Forgotten or absorbed towns across South Carolina

lilburncock

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What was his name? My grandfather helped move houses and stores.
Glenn Moore.
He worked for the telephone company. They had to move and raise cables and wires so the buildings could be moved.
 

lilburncock

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Nov 24, 2003
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God, I know I’m being that guy, so apologies in advance. EVERYBODY in SC pronounces it Ellington but it is Ellenton. I actually googled it before posting because I have always pronounced it Ellington just like my father from Williston taught me.
Cool, learned something new today. Thanks
 

Bear_Rooster

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Abbeville
The dearth of textiles has never been redeemed by anything else in most such towns. Lancaster and Chester are pitiful. Lancaster County is booming in the Indian Land area but the city has deteriorated tragically.
I’ve never been to Lancaster nor Chester, but I can vouch for the dearth of textiles in the state. Belton, Honea Path, and other towns have been affected by the closing of textile mills. I worked at one while I was going to tech , and now it sits empty.
 
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Judson1

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I’m a gloverville product till I was 12.I remember going to the graniteville rocks games and my dad burning his clutch on the steap hill up by leavelle/mcCampbell.(I went there for 1 year) I didn’t have much but I had a great childhood.
Lived in Graniteville until 4 then moved to Gloverville. Lived on Back St. 2 streets above the elem. school.
Yeah that hill was steep!
 
Sep 23, 2019
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beyond the grave...
They've got a lot of conflicting ideas with people between Winnsboro and Fairfield County. Lots of old blood that refuses to give in to the progress that you're seeing in Blythewood and Chester. The big patch of trees you see between those two areas is Fairfield. So much potential. They've shot themselves in the foot numerous times, and that's not counting losing multiple industries such as the Mack truck plant. Then throw in the nuclear plant fiasco, and they've been all but doomed. It's a huge area as well.
True…one Walmart in the whole county and even Walmart said “screw this” and closed up shop
 
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jedi_mike

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Lived in Graniteville until 4 then moved to Gloverville. Lived on Back St. 2 streets above the elem. school.
Yeah that hill was steep!
When i went to gloverville elem, i rode my bike there. this is no lie but i lived across from hensons trailer park, and i didn't have to peddle not the first time all the way to school. Going home was a different story,lol.. I don't your age but this was in the early 80's Since you lived in the same neighborhood,did you happen to know a guy named jeffery holley by any chance? We were buddies till i moved a way. He lived a couple streets up from the school.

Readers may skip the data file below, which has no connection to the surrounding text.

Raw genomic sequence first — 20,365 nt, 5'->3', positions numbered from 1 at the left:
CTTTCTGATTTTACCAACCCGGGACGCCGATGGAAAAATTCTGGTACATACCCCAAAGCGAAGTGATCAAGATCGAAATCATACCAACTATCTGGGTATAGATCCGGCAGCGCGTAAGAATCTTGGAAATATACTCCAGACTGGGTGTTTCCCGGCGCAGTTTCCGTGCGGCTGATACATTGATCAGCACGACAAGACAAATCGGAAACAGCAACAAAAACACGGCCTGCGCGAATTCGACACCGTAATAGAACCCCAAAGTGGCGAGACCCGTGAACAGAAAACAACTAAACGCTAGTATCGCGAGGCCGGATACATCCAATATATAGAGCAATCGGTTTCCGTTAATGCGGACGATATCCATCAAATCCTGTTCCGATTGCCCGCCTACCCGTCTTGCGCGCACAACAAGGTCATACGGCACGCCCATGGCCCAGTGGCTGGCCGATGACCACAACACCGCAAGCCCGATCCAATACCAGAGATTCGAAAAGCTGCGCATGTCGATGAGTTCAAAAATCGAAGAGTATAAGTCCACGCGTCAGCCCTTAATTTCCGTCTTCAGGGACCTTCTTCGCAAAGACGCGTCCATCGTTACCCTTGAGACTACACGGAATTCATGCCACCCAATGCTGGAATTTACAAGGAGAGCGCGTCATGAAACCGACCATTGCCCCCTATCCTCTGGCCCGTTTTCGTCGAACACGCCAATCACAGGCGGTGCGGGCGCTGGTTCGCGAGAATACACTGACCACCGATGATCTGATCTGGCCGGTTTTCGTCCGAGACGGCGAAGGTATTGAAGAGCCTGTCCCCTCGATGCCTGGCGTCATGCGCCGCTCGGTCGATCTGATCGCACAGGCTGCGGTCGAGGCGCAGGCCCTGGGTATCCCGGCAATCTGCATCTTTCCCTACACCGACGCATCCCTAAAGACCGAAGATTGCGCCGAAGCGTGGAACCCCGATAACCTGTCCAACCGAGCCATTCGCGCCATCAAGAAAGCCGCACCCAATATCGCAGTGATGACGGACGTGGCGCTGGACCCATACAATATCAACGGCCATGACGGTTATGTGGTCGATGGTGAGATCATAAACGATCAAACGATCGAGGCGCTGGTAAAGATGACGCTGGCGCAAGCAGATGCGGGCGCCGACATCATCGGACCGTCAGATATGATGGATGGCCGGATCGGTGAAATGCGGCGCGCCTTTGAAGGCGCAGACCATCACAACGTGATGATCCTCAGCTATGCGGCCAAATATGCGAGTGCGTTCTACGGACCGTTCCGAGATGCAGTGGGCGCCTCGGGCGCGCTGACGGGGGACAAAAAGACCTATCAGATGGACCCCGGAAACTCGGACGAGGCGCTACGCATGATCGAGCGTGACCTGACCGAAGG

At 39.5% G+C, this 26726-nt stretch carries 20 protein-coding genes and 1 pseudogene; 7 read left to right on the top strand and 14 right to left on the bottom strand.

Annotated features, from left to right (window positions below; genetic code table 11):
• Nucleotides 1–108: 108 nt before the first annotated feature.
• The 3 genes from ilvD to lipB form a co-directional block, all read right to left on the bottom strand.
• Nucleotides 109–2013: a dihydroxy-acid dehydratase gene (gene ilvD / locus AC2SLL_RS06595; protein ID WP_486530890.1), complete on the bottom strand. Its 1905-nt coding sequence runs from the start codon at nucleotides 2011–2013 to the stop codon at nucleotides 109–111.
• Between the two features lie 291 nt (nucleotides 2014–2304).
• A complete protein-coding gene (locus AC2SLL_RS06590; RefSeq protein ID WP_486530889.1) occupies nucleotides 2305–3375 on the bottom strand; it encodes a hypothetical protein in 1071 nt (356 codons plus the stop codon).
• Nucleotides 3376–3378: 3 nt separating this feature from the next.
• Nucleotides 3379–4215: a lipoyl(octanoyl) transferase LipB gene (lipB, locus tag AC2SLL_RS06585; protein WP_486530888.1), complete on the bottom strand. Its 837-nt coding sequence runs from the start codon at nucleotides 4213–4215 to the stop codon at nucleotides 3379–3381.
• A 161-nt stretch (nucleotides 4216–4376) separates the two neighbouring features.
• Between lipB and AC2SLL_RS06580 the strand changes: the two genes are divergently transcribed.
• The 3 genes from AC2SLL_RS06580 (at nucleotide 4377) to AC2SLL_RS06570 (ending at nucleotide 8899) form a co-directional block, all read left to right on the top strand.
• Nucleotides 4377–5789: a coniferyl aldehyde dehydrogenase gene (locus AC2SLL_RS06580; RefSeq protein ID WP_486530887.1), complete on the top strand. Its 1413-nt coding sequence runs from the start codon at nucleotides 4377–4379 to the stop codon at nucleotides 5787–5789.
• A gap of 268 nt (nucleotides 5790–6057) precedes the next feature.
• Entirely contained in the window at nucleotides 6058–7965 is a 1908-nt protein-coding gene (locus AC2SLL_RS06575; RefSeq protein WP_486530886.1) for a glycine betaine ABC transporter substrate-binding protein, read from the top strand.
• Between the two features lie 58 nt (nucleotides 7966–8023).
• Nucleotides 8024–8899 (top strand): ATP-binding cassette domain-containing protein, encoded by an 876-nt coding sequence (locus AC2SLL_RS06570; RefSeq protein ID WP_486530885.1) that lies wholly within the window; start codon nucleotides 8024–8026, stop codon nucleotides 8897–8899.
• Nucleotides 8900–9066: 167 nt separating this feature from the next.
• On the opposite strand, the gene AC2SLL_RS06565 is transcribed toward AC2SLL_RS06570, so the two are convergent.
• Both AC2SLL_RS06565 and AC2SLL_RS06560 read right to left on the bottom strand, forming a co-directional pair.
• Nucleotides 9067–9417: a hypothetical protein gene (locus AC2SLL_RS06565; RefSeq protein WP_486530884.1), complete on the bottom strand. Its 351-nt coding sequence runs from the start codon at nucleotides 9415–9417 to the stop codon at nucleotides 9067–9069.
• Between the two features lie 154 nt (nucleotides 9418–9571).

Judson1

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When i went to gloverville elem, i rode my bike there. this is no lie but i lived across from hensons trailer park, and i didn't have to peddle not the first time all the way to school. Going home was a different story,lol.. I don't your age but this was in the early 80's Since you lived in the same neighborhood,did you happen to know a guy named jeffery holley by any chance? We were buddies till i moved a way. He lived a couple streets up from the school.
He lived on Johnson St. in a two story brick. I lived one street down. His mom (Sandy??) was my babysitter for 4-5 years. Jeffrey was older than I by maybe 4 years or so. His sister Pam also kept me at our house some evenings when we were slightly older and my parents went out.
 
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TN-Gamecock

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Erwin, TN/Originally from Greer
There are some towns in UPSTATE SC that have suffered with the mills closing down.
But due to Greenville-Spartanburg-Anderson booming, most of those small towns are serving folks who can't buy in the more expensive areas.

The town that to me is seeing a major upswing is Gaffney. All of those distribution centers have opened up. I still buy real estate in Upstate SC and Gaffney has gone hot in that department.

The only towns to me that still suffer are places like Pacolet, Union, Clinton, Laurens, Chester, Lancaster....everywhere else is on FIRE!!!! IMO Greer is the hottest real estate market..with Travelers Rest on it's tail. The schools that Greer serves are all great schools too; Byrnes, Greer, Blue Ridge, & Riverside.

oh, when I was growing up in Blue Ridge, I had an uncle who went to work for Michelin in the 70's when they first located to the upstate. It paid well, and was really difficult to get hired there. You could know someone and still not get hired.

Today, you can drive down I-85 and there is a billboard for Michelin taking applications. Who would of ever thought MIchelin would have a hard time hiring folks?
 

king ward

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Aug 10, 1999
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Lancaster, SC
There are some towns in UPSTATE SC that have suffered with the mills closing down.
But due to Greenville-Spartanburg-Anderson booming, most of those small towns are serving folks who can't buy in the more expensive areas.

The town that to me is seeing a major upswing is Gaffney. All of those distribution centers have opened up. I still buy real estate in Upstate SC and Gaffney has gone hot in that department.

The only towns to me that still suffer are places like Pacolet, Union, Clinton, Laurens, Chester, Lancaster....everywhere else is on FIRE!!!! IMO Greer is the hottest real estate market..with Travelers Rest on it's tail. The schools that Greer serves are all great schools too; Byrnes, Greer, Blue Ridge, & Riverside.